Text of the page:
Ella’s childhood is a happy one: she has loving parents, plenty of fields and meadows to explore, and lots of kind animal friends to play with. A sweet child, Ella warms the hearts of all who meet her. And her home is a wonderful place, the perfect little kingdom for a joyful family. But when tragedy strikes, Ella’s happy home turns into one filled with sadness and cruelty. Will Ella be able to hold onto her kindness and courage through it all?
After I read this book, I read the more ‘grown-up’ version, and it was much, much better. If you want to read one of these, read the Illustrated Novelisation, not this one!
Plenty of people are excited about the new live action movie version of Disney’s Cinderella, and so I figured I might as well read the novelisation and see what they’d done with the (admittedly pretty anaemic) romance this time round. The 1950 animated version is entertaining enough, but there’s a lot more time devoted to singing and mice than there is to character development or any of the actually interesting parts of the Cinderella story.
There are a lot of people who start worrying every time a new fairy tale movie comes out. They don’t want the story “ruined” by a “feminist agenda”. Now, I find that really offensive and misogynistic, but I also understand people wanting to see the original story without too many changes.
And this is exactly what we get here.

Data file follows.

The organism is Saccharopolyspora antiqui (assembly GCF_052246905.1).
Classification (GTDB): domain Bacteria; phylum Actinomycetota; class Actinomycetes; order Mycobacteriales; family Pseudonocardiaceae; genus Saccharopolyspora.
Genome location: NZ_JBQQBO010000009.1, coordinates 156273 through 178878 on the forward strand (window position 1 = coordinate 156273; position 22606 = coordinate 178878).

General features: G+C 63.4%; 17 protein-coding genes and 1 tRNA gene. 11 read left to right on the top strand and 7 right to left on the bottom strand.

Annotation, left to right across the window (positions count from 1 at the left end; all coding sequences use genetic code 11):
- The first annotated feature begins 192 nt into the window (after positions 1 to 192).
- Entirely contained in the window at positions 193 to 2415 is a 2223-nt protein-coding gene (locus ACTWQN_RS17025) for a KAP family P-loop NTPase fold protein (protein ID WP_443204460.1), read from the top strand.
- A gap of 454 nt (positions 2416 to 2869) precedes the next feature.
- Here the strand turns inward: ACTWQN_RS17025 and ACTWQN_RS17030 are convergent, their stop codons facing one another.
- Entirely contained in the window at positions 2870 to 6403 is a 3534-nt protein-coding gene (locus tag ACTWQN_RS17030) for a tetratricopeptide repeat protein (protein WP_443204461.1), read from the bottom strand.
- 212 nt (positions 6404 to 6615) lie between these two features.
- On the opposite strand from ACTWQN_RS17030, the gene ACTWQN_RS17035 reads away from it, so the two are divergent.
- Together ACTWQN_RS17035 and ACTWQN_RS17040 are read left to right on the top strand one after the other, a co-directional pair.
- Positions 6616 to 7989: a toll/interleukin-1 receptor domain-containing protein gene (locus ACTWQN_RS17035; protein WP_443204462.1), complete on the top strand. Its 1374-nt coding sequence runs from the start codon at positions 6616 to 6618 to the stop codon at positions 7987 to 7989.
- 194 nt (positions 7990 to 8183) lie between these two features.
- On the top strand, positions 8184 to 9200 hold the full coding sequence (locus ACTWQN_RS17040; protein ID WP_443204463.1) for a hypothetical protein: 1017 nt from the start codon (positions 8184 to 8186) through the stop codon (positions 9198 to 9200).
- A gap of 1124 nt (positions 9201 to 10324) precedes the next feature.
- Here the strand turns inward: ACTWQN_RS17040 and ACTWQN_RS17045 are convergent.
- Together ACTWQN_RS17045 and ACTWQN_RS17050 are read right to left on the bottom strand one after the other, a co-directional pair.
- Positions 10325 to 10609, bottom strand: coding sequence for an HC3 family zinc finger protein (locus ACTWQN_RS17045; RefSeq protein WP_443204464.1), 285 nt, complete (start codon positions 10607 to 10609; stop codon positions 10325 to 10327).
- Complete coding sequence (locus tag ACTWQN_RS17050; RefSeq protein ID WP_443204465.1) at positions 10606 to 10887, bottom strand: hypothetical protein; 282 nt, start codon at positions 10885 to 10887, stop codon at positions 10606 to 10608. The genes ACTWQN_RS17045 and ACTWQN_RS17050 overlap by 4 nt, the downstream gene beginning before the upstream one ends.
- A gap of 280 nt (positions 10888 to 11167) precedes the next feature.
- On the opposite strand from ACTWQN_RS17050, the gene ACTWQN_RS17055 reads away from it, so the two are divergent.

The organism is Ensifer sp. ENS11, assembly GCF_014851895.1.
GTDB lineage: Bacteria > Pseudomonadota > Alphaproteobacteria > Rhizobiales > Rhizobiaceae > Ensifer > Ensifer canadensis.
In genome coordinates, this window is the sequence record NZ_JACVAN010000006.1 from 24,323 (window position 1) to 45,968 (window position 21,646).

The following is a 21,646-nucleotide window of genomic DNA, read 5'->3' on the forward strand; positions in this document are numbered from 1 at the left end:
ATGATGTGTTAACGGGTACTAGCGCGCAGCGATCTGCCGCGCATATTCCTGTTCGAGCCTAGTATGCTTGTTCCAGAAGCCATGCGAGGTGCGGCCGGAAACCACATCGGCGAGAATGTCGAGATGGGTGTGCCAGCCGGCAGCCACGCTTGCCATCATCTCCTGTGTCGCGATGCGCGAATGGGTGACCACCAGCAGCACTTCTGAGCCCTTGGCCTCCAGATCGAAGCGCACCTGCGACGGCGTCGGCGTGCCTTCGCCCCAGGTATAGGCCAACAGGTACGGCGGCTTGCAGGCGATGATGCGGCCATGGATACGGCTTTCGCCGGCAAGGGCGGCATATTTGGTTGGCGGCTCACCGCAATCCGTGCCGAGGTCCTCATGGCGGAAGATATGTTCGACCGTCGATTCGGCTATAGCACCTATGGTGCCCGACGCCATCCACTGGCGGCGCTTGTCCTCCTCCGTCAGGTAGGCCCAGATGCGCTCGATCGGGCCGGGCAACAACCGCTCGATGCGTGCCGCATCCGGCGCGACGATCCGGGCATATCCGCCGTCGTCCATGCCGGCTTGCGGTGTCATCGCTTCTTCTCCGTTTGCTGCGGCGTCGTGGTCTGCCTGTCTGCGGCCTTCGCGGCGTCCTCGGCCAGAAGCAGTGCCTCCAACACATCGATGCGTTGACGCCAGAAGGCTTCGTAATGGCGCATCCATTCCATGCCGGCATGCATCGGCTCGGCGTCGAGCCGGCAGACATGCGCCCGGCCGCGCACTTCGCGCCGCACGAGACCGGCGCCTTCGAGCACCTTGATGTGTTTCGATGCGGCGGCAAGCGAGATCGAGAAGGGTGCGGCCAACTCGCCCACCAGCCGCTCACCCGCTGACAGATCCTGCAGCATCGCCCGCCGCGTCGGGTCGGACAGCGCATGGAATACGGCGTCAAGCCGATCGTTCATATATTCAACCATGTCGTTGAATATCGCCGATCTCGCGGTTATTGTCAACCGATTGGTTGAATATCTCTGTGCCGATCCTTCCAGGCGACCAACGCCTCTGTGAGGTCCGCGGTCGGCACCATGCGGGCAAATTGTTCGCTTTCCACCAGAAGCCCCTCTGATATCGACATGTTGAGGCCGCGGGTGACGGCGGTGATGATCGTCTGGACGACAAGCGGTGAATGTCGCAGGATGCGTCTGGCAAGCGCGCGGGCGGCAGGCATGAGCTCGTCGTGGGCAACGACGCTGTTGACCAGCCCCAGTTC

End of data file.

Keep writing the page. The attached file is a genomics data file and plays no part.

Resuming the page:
The movie trailers promised a longer and more meaningful connection between Ella and her prince (Kit in this book). However, those few seconds in the trailer where they meet on horseback in the forest? That’s all there is!
The character of the prince IS more fleshed out, but he is off in the palace doing his own thing while Cinderella is busy ‘having courage and being kind’ while being literature’s greatest doormat.
Something about this book I thought was hilarious was that the author had a character using bloody as a swear word. Um… this is a children’s book!
And because it is a children’s book, I won’t even get started on all the incorrect forms of address for royalty. Surely even a Disney author has access to Wikipedia!
If you’re expecting an alpha hero in the shape of a prince, you’ll be disappointed. He’s a shy sort of fellow whose plan for ruling the kingdom is not for international alliances (he doesn’t want any!), but to rule with kindness, courage and love. Ho-kay then. That sounds smart!
I do really like softer, kinder, less assertive heroines, as backwards as that may sound. I was a very shy thing at Cinderella’s age. However, there’s kind and then there’s THIS! It was a little painful to see what a weak and useless creature Cinderella was – even more so than in the animated version.
This is exactly what you’d expect: a fairy tale movie put on the page. Expect nothing more.